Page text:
Famous for being the first 100% all-talkie feature film, LIGHTS OF NEW YORK is actually a rather tepid little crime drama, about a young, small-town rube who gets mixed up with big city bootleggers and is framed for the murder of a cop. The plot is the stuff of stock melodrama, so naturally everything turns out alright in the end.
Its slight construction can probably be attributed to the fact that it was originally planned as a two-reel dramatic short subject, which was later expanded to feature length. More interesting to observe is the staging of shots for the infant medium of sound film. Actors are frequently grouped together in close proximity to the microphones concealed on the set. Closeups and other cutaways are used sparingly, only occasionally achieving a real fluidity in the editing. Likewise, the performances are stiff and stilted, the dialogue often delivered with deliberate over-enunciation, which renders the gangland slang almost laughable at times (most notably when crime boss Wheeler Oakman ominously intones to his henchmen, "take him for...a ride"). The quality of the sound recording is quite good, but overall the staging is greatly restricted by the limitations imposed by the technology (though filming the scene of the policeman's murder entirely in silhouette is an interesting stylistic choice that takes advantage of sound effects). The film only really comes to life during the nightclub musical numbers -- particularly "At Dawning" performed by Harry Downing -- which brim with energy.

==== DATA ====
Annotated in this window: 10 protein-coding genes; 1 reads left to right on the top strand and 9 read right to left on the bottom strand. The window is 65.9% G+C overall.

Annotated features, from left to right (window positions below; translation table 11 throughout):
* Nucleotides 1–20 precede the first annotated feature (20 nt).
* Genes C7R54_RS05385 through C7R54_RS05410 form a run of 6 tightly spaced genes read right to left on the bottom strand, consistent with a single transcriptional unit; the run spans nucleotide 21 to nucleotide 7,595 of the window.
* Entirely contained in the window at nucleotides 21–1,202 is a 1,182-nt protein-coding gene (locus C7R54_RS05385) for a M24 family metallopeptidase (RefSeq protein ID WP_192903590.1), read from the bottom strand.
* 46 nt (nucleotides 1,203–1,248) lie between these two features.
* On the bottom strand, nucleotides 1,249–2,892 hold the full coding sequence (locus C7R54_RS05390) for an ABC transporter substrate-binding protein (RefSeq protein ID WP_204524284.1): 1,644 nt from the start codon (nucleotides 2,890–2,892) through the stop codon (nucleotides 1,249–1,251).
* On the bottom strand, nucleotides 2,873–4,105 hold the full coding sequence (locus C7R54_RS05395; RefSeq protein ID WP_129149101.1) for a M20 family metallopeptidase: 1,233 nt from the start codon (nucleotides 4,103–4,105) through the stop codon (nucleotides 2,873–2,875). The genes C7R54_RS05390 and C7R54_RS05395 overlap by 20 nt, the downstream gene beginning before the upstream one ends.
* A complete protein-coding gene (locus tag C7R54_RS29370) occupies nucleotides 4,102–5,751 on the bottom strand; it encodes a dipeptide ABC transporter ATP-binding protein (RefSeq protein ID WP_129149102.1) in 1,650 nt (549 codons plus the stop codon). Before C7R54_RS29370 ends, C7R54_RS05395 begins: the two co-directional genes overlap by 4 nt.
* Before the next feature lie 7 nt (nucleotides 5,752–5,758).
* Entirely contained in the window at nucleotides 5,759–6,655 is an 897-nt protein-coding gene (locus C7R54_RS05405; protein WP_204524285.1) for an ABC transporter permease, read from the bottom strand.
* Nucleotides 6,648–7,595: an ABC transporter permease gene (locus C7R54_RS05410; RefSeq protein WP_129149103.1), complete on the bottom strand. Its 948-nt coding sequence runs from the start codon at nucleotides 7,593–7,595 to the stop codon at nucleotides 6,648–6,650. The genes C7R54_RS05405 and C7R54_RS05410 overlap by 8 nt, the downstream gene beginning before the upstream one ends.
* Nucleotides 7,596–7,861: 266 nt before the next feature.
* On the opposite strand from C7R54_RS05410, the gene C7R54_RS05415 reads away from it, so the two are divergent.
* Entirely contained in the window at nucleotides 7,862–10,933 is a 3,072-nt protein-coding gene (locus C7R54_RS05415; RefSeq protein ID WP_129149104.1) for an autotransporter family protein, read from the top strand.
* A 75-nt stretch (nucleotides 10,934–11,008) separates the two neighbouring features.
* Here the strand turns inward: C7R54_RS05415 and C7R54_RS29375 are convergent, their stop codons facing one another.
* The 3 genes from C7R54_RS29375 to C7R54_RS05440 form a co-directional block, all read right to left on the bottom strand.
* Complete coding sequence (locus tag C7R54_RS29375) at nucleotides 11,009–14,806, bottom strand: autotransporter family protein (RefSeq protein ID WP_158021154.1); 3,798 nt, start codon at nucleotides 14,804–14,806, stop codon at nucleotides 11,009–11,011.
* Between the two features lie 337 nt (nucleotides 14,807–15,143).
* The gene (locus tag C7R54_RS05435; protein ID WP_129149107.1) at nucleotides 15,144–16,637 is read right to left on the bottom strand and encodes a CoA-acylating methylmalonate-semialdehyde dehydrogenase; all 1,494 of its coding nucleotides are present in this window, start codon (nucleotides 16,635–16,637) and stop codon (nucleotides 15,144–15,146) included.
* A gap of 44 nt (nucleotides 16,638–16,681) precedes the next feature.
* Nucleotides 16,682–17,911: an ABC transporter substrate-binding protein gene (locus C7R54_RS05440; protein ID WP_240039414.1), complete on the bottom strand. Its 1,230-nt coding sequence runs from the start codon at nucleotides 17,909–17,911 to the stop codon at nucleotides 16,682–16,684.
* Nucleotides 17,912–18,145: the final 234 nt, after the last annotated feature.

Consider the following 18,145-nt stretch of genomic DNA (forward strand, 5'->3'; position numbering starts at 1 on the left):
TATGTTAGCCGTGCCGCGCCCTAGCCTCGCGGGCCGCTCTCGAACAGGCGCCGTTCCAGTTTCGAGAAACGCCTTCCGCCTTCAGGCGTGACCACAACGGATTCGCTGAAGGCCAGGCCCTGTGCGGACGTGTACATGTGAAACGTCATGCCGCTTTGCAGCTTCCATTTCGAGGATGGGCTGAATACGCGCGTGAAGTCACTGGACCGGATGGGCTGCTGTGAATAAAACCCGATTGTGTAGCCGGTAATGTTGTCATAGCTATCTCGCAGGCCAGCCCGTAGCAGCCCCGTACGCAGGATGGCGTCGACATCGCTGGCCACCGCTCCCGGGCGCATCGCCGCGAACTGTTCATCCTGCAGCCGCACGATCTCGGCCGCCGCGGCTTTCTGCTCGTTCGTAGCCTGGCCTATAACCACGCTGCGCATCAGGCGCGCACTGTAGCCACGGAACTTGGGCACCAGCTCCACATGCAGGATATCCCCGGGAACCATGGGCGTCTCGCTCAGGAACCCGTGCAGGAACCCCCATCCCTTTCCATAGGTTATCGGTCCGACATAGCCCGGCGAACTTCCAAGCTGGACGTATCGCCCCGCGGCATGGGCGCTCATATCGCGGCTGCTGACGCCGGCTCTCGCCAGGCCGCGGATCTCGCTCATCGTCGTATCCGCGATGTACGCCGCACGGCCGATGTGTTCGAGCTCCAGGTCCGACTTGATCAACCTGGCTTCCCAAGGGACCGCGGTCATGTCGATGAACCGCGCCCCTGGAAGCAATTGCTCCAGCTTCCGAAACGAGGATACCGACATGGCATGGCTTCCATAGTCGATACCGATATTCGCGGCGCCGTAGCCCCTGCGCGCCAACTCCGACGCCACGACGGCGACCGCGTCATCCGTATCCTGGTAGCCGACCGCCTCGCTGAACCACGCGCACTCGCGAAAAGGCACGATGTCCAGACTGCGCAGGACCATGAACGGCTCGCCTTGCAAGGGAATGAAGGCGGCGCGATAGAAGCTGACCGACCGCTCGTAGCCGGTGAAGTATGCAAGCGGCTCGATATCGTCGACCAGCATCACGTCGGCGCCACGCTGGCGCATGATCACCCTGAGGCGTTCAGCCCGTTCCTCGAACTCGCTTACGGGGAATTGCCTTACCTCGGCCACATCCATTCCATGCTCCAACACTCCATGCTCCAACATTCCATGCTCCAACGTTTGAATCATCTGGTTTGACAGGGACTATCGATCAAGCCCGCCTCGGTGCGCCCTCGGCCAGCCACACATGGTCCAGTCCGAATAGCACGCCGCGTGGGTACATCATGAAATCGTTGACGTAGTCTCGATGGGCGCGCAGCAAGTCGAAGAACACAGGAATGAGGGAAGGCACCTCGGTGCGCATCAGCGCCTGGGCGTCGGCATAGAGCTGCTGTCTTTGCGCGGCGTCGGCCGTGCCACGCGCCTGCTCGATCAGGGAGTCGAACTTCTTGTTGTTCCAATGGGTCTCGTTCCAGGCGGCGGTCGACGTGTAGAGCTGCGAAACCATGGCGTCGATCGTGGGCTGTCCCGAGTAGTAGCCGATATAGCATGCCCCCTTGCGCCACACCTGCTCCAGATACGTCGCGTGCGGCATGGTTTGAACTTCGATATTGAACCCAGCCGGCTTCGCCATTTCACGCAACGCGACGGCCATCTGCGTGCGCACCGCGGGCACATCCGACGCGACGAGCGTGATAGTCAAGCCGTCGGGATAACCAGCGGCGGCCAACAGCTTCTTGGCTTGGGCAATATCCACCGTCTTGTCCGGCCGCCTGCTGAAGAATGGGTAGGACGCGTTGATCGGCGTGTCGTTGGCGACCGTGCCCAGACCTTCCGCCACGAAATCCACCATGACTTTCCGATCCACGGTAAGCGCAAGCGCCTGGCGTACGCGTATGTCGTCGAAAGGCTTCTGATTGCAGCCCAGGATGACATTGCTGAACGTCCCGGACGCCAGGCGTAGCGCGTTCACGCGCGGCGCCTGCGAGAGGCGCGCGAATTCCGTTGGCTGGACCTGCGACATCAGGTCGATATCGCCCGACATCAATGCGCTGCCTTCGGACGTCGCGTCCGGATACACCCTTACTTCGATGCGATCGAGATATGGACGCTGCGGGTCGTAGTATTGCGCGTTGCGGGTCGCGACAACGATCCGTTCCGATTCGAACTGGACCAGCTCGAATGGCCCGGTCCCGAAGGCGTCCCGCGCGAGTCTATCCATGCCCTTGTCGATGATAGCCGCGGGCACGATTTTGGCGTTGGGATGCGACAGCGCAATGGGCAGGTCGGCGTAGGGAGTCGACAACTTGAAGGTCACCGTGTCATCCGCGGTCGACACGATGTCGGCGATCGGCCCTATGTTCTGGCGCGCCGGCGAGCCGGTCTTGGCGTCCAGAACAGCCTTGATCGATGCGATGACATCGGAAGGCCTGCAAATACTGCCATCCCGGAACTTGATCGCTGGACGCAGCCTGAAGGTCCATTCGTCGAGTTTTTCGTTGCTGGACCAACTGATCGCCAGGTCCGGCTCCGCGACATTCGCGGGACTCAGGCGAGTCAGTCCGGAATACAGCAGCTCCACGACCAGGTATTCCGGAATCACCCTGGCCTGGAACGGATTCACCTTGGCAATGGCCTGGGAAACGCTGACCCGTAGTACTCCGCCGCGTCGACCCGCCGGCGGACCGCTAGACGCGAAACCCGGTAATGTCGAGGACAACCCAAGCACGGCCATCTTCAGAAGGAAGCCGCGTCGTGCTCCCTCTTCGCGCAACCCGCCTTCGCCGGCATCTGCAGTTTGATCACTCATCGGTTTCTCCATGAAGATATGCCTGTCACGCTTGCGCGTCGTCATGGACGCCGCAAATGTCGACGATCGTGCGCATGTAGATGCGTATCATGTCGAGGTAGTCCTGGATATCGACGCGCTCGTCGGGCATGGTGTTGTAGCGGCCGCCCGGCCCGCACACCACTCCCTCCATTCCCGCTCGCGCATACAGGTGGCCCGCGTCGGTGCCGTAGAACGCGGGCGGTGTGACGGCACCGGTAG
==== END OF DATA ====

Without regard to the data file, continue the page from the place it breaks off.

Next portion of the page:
Though it is primarily an historical curio now, the film -- with its gritty urban backdrop, gangland slang dialogue, and "backstage musical" numbers -- often feels like a prototype for the kind of movies with which Warner Bros. would become identified during the early '30s.